Directed by Lance Hammer
at Film Forum
Running Time: 96 min.
“I’m so sick of this shit!” sobs Ballast’s woebegone,
downtrodden black single parent, a mother who loses her job scrubbing urinals
after drug dealers beat her. Her exasperation is a point well taken. Ballast (another
Frozen River, wallowing in the miseries of the underclass) is designed to
provoke bourgeois moviegoers’ pity.
Director-writer Lance Hammer shows a black Mississippi
family torn apart by a double suicide attempt, drugs and alienation. But you
have to see through these ludicrous black phantoms to the actual white
middle-class fantasies at the film’s core. That’s why the New York Times has
raved: “A startlingly pitch-perfect first feature.” Why Newsweek cheers “Hammer
[explores] underclass African-American lives with grit, honesty and eyes wide
open to life as it is actually lived, not as the movies have conditioned us to
see it.” Fact is, Ballast demonstrates exactly how movies condition knee-jerk
responses to black pathology. That’s why Film Comment calls it “Beautiful.”
Hammer’s style reveals the relationships and backgrounds
piecemeal. Each character is overly taciturn: Mournful adult Lawrence (Michael
J. Smith Sr.) routinely says, “I don’t care.” Mother Marlee (Tara Riggs)
routinely sighs, “Maybe we can figure it out.” And the unreachable, TV-addicted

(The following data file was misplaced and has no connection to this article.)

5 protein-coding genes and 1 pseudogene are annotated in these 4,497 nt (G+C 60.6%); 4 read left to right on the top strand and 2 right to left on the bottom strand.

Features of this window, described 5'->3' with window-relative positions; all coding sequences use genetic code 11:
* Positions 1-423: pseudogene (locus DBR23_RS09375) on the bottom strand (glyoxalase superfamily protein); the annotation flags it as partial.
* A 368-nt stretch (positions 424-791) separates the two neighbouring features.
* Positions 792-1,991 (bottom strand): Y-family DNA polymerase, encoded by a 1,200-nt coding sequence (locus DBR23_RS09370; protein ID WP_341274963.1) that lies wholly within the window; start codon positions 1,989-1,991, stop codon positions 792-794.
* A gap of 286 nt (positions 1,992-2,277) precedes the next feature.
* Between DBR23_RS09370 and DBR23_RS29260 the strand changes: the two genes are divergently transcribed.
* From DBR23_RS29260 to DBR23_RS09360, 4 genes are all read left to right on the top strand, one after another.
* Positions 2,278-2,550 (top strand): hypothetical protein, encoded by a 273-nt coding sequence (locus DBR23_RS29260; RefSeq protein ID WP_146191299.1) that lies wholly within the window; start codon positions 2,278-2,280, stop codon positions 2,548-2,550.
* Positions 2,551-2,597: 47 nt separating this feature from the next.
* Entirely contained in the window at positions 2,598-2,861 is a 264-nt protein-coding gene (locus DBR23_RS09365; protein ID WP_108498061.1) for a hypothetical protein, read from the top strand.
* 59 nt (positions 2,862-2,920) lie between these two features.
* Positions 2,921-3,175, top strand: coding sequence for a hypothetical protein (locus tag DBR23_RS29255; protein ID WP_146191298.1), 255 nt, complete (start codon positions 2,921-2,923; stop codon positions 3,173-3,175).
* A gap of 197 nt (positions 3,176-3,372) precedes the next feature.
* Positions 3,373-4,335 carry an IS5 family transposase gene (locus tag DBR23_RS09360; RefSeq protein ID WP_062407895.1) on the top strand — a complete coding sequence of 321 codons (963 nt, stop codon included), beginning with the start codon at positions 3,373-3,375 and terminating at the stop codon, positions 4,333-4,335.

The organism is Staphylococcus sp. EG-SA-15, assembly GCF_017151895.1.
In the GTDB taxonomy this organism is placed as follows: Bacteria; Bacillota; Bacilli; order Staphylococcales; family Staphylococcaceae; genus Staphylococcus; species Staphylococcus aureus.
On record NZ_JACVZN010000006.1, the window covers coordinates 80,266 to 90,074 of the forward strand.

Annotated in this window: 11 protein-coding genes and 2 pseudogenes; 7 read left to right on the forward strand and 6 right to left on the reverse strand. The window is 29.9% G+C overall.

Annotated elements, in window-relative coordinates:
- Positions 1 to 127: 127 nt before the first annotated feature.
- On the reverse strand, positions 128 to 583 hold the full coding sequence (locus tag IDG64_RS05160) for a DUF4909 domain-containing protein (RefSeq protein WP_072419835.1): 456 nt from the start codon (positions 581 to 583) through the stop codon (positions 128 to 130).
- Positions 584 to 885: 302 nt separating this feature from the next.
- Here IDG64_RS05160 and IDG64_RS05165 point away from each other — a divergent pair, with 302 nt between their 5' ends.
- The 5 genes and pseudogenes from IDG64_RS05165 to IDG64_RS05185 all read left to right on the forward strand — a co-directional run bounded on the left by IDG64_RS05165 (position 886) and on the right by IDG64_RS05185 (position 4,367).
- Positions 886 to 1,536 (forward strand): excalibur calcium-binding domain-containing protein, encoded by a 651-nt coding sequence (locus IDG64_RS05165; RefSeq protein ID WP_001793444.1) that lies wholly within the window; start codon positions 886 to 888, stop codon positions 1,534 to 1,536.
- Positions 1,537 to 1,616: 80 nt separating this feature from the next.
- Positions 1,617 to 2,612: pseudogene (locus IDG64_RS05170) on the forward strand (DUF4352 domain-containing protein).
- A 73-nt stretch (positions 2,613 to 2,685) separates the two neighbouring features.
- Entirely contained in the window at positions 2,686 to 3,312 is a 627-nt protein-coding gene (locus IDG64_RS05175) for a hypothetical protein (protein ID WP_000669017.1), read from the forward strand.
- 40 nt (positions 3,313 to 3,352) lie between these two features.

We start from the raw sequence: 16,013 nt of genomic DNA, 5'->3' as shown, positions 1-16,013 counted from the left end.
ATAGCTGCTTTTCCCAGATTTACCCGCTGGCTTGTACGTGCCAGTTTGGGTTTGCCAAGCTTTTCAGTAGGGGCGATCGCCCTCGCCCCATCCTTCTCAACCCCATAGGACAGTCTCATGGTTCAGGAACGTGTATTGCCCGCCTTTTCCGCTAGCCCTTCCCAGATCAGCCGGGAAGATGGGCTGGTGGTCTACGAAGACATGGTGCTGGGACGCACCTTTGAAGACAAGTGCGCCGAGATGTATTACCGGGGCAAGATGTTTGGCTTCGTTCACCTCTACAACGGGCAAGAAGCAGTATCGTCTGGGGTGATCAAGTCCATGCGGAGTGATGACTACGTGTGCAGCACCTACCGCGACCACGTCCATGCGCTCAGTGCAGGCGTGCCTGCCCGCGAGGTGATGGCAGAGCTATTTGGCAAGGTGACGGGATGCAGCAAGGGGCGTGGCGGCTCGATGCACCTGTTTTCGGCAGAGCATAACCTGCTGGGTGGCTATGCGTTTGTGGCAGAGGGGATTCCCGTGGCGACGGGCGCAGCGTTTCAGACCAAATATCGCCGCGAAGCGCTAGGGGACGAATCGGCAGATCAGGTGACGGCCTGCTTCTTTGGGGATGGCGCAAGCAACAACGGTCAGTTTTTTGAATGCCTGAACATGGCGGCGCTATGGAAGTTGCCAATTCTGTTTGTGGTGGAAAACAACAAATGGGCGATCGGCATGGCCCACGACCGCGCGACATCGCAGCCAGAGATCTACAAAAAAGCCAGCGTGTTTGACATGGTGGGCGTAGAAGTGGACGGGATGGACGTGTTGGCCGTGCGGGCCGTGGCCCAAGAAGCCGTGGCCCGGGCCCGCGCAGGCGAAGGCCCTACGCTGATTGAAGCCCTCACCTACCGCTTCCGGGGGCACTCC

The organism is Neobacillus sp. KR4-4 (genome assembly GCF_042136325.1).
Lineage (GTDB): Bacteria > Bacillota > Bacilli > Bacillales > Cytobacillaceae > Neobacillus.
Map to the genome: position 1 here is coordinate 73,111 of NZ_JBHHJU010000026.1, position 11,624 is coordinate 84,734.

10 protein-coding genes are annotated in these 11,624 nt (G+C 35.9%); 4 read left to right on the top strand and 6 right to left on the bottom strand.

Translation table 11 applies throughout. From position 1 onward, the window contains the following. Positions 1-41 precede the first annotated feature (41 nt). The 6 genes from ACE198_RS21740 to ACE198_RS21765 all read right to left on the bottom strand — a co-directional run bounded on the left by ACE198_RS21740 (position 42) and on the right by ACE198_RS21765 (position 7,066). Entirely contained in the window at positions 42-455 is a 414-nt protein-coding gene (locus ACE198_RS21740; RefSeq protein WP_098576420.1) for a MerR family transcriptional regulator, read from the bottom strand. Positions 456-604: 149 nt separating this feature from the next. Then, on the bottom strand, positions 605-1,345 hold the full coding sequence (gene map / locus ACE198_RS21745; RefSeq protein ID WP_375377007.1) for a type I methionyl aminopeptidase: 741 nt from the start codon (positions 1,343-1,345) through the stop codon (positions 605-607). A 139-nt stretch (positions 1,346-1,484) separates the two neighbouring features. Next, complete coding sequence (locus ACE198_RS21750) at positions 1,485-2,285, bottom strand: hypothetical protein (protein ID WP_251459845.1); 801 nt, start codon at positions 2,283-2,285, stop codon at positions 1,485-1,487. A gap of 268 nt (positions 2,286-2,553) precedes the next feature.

drug dealer kid (Jim Myron Ross) aims a gun to bluff courage. If not for
Hammer’s neo-realist gimmick, Ballast is conventional storytelling but without
the pleasures and richness of conventional storytelling as seen in David Lean
or Chen Kaige’s Together.
Problem is, Ballast’s totally humorless family saga won’t
appeal to the Hollywoodized black audience—they want drama! It’s simply another
calling-card movie establishing the director’s credentials. Naturally, it turns
into an ode to commerce: Lawrence, Marlee and the kid unite and run a
convenience store. It’s a Fannie Hurst tale (like Imitation of Life, So Big,
Showboat) told backward and full of darkened faces that don’t catch the light.
(Only when the family members become merchants and go from disenfranchisement
to empowerment do we see Lawrence’s handsomeness and Marlee’s resemblance to
Kaycee Moore in Killer of Sheep.)
This shit has been going on since Reagan (Straight Out of
Brooklyn) and Clinton (Fresh). African-American life is imprisoned by the art
fallacies of Indie filmmaking, controlled by white liberal condescension. Even
Barack Obama would be sick of it.